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Governor Scott Walker Will Fight European Union’s Attempt to Bully Wisconsin into Halting Use of Cheese Names
Tuesday, February 18th, 2014 -- 3:07 pm
Posted by Riley Hebert-News Director

(La Crosse Tribune) -Gov. Scott Walker will fight the European Union’s attempt to bully Wisconsin cheesemakers into halting the use of names such as havarti, feta, mozzarella and Parmesan.

According to the La Crosse Tribune, Walker said his administration would work with state agencies and dairy and cheese industry officials to protect the Badger State’s cheese market.

“Cheese is one of the few things we can do that is not date-specific,” with that longer shelf life making it an ideal export, Walker said Monday in response to a question about the EU’s move to block U.S. producers from using cheese names derived from European cities or regions.

Any move to undermine cheese producers will not go unchallenged, Walker said.

“That would be something to work on during a trade mission to Europe next year,” he said. “There are several countries we would want to work with to provide exports.”

He made the comments after touring D-Lux Screen Printing Inc. in Holmen, where he touted his “blueprint for prosperity” financial plan of property and income tax cuts.

Wisconsin is the top cheese-producing state in the country, accounting for just over one-fourth of the nation’s output. It ranks second in cheese exports, totaling nearly $150 million in 2012, according to the Wisconsin Department of Agriculture, Trade and Consumer Protection.

The EU’s demands to protect geographical names aren’t new, but they have become a hot issue during negotiations over the Transatlantic Trade and Investment Partnership.

The EU wants to bar U.S. producers from using names such as Parmesan, Muenster, havarti, Gorgonzola, Gouda and feta, among others. The argument is that, for instance, Parmesan hails from the Italian province of Parma, and feta is tied to areas of Greece.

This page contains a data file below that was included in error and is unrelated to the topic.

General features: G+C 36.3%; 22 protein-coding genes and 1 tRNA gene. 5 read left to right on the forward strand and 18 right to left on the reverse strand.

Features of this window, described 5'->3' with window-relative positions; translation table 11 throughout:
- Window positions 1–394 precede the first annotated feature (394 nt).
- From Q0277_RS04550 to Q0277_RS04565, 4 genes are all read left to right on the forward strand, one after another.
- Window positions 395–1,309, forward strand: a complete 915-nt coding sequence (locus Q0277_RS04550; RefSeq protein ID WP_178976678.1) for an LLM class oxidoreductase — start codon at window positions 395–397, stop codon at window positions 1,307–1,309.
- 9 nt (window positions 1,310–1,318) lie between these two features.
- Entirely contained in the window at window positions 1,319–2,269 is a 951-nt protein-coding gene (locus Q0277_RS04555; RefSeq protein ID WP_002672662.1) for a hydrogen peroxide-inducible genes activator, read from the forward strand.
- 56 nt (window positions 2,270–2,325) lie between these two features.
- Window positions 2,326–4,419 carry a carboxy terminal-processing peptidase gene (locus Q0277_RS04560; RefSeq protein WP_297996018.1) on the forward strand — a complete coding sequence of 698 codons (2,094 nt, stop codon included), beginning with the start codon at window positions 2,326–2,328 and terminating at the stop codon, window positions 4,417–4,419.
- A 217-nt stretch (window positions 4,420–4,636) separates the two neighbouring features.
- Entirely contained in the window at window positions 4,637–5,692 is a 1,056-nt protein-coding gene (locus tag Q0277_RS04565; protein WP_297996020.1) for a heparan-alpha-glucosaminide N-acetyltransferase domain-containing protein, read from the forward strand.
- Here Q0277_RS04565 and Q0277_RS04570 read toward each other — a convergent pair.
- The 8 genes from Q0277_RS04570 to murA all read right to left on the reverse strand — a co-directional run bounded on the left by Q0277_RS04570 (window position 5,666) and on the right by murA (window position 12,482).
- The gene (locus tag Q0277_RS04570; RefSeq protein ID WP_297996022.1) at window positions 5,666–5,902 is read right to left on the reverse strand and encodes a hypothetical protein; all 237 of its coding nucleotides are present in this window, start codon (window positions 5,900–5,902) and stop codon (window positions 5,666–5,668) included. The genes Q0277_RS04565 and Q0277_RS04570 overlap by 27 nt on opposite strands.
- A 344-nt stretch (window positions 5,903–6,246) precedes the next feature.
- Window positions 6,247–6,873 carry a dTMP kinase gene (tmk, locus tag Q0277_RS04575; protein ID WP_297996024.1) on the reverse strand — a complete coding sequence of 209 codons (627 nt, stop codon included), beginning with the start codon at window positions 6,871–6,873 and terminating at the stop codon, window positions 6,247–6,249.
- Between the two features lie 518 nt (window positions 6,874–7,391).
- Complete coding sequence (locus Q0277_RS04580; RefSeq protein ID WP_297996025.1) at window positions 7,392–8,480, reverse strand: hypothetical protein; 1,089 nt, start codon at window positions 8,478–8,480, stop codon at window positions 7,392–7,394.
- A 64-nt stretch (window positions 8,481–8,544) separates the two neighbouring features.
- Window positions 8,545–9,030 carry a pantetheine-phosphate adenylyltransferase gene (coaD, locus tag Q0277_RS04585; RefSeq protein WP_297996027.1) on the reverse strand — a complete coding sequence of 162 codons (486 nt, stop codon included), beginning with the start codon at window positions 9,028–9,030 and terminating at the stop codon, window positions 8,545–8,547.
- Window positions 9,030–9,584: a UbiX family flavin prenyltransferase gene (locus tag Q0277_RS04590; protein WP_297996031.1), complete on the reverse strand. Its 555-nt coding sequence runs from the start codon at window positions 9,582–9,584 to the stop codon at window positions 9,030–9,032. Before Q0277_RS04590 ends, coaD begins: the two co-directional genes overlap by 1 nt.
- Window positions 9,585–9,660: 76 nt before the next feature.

“The European Union is trying to claw back,” said John Umhoefer, executive director of the Wisconsin Cheese Makers Association.

“This is becoming a bigger issue in the face of us becoming more mature in exporting, and the EU is reacting,” Umhoefer said during a phone interview Monday.

Wisconsin is the top producer of feta in the United States, accounting for 90 percent, Umhoefer said.

“The Greeks said a few years ago, ‘We are taking feta back,’” he said.

Another EU target is havarti, which is made in a dozen Wisconsin factories, he said.

“It’s an obscure issue until you realize it affects hundreds of millions of dollars in trade,” Umhoefer said.

Patrick Geoghegan, senior vice president of communications for the Wisconsin Milk Marketing Board, said, “This poses a significant issue not only for cheesemakers but also for dairy farmers who have spent vast amounts of money educating consumers.

“We consider these generic terms,” he said “You can’t turn around and say you need to protect these names after they’ve been in (general use) for 100-plus years.”

If cheesemakers no longer could use the names, it would cost millions to re-educate consumers, Umhoefer and Geoghegan said.

“Cheese curds — that’s a Wisconsin product” Umhoefer said. “Maybe we should say that can be made only in Wisconsin.”

Even as agricultural exports become increasingly important, Walker said, businesses such as D-Lux are economic mainstays.

Jim Shuda began D-Lux in his garage in 1972, making temporary license plates for car dealerships. It now employs 32 people making a variety of graphics, signs, bumper stickers, decals and other products for more than 1,000 customers in the United States and Canada.

The plant has added $1.5 million in equipment in recent years, Shuda said.

Walker said his blueprint for using $800 million of the state’s $911 million surplus for tax cuts acknowledges the importance of such companies and their workers.

“We think you do a better job of stimulating the economy than we do in Madison,” he said. “We’re giving money back to you.”

Democrats and some Republicans have criticized Walker’s blueprint, saying money would be better spend on education and worker training.

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